SB1284 (Favola) changes the name of the Commonwealth Energy Policy to the Commonwealth Clean Energy Policy, and streamlines the language without making major changes to the policies set out last year in Favola’s successful SB94. That bill overhauled the CEP, which until then had been a jumble of competing priorities, and established new targets for Virginia to achieve 100% carbon-free electricity by 2040 and net-zero carbon economy-wide by 2045. This year’s bill shows the Northam Administration is now fully on board, and the result is a policy statement that is more concise and coherent.
SB1374 (Lewis) would set up a Carbon Sequestration Task Force to consider methods of increasing carbon sequestration in the natural environment, establish benchmarks, and identify carbon markets.
And because this category would not be complete without a bill from a legislator who thinks climate action is a bunch of hooey, we have HB2265 (Freitas), which would repeal provisions of the VCEA phasing out carbon emissions from power plants, repeal the restrictions on SCC approval of new carbon-emitting facilities, and nix the provisions declaring wind, solar, offshore wind and energy storage to be in the public interest. Oh, but in case you thought Freitas was just a free market believer, or cared about cost, the bill provides that planning and development of new nuclear generation is in the public interest.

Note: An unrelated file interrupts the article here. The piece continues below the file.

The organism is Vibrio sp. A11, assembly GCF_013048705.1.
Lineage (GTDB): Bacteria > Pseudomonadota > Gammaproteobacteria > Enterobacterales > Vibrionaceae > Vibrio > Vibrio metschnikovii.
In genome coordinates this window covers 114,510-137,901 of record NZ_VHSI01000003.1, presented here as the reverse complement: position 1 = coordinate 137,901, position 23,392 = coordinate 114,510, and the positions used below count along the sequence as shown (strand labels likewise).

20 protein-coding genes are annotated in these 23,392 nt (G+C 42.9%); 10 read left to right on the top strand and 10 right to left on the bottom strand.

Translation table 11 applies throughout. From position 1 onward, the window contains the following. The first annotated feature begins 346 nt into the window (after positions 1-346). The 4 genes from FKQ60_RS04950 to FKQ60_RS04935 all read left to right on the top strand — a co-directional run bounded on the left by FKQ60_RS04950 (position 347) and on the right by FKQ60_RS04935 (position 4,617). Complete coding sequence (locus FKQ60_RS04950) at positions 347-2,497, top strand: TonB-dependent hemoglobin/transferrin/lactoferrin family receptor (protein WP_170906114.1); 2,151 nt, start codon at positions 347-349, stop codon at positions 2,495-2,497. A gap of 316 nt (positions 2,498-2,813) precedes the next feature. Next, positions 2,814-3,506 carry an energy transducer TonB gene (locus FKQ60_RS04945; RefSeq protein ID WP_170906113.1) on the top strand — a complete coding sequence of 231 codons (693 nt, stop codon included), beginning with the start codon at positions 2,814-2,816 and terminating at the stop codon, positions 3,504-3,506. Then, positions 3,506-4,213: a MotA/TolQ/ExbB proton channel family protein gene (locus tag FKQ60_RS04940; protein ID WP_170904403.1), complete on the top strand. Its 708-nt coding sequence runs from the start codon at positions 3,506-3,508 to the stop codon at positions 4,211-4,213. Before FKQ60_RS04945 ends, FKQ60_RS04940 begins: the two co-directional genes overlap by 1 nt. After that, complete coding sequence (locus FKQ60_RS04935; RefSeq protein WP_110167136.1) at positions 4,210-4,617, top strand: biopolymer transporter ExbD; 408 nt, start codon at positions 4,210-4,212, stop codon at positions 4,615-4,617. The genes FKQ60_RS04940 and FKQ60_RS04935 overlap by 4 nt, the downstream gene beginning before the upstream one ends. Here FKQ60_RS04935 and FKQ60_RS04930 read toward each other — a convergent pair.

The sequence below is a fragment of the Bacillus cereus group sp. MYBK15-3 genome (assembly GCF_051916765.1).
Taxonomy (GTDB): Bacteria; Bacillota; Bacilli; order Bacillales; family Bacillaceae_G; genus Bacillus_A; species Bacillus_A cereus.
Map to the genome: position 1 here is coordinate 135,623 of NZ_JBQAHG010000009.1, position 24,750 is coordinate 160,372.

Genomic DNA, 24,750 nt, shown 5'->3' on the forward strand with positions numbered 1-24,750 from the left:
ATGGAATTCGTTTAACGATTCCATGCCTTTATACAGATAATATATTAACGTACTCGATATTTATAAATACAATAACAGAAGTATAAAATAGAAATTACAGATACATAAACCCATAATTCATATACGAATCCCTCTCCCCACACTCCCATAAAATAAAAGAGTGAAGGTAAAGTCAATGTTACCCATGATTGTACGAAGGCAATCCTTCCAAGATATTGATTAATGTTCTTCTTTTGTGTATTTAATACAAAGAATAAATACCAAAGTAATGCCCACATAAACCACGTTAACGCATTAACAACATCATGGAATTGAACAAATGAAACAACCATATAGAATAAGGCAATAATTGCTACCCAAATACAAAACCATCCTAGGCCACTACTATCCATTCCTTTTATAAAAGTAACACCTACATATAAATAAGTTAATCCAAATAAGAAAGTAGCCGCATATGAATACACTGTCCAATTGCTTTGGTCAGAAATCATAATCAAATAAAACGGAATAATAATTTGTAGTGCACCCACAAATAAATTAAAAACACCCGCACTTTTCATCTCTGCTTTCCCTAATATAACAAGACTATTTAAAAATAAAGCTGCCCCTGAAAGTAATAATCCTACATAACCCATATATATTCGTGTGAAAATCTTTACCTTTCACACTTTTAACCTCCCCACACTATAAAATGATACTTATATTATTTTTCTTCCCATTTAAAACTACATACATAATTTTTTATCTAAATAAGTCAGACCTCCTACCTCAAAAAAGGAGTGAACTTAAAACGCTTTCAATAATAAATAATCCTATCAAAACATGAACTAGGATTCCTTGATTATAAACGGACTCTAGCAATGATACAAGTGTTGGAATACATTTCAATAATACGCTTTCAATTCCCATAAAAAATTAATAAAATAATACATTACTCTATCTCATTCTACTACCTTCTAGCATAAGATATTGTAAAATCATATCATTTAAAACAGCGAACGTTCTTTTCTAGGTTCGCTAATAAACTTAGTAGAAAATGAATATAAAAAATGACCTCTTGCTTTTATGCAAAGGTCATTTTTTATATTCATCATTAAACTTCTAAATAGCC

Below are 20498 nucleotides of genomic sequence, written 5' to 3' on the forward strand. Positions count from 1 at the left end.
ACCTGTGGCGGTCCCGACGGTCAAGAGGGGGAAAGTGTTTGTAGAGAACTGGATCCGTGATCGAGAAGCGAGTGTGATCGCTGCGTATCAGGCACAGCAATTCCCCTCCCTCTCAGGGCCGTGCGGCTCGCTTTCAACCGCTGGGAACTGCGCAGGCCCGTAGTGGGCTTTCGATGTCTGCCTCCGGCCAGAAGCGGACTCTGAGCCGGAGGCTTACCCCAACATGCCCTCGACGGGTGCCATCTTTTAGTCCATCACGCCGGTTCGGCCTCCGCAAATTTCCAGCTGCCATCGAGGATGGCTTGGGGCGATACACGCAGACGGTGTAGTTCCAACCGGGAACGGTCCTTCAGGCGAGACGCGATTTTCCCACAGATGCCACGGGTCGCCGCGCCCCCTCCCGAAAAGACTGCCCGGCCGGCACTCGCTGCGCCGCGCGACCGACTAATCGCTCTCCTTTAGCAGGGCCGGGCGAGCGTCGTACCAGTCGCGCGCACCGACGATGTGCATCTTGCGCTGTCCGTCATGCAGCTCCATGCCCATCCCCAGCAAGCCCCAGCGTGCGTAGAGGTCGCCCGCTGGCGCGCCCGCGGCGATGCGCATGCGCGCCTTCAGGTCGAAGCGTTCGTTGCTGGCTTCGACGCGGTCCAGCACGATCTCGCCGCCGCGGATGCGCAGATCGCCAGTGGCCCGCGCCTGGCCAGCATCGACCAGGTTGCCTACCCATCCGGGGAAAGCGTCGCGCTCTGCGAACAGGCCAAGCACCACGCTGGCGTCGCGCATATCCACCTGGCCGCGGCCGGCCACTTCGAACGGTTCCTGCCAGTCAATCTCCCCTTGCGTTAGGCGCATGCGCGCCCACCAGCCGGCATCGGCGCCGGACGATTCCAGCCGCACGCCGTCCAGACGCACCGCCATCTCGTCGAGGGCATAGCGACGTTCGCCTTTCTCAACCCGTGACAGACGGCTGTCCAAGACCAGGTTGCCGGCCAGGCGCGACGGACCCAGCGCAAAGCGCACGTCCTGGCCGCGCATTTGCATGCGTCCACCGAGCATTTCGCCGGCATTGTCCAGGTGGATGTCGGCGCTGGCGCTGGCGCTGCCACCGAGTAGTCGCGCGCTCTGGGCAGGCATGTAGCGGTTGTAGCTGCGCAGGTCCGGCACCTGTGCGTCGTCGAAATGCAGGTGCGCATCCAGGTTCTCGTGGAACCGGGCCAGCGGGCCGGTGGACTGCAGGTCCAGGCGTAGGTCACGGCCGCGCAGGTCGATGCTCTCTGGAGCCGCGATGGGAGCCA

Clean Virginia developed a full slate of bills, each a little different, that all restore SCC oversight over utilities and/or benefit customers with refunds.
HB1835 (Subramanyam) eliminates provisions that limit rate reductions to $50 million in the next SCC review of Dominion’s rates.
HB1914 (Helmer) changes “shall” to “may” in a number of places, giving the SCC discretion over when to count utility costs against revenues.
HB1984 (Hudson) gives the SCC added discretion to determine a utility’s fair rate of return and to order rate increases or decreases accordingly.
HB2049 (Bourne) would prevent utilities from using overearnings for new projects instead of issuing refunds.
HB2057 (Ware) changes how the SCC determines a fair rate of return for utilities and gives the SCC discretion in the treatment of certain utility generation and distribution costs, as well as in determining when a rate increase is appropriate. It also provides that when a utility has earnings above the authorized level, 100% of the overearnings must be returned to customers, up from 70% today. The SCC is also given authority to determine when a utility’s capital investments should offset overearnings.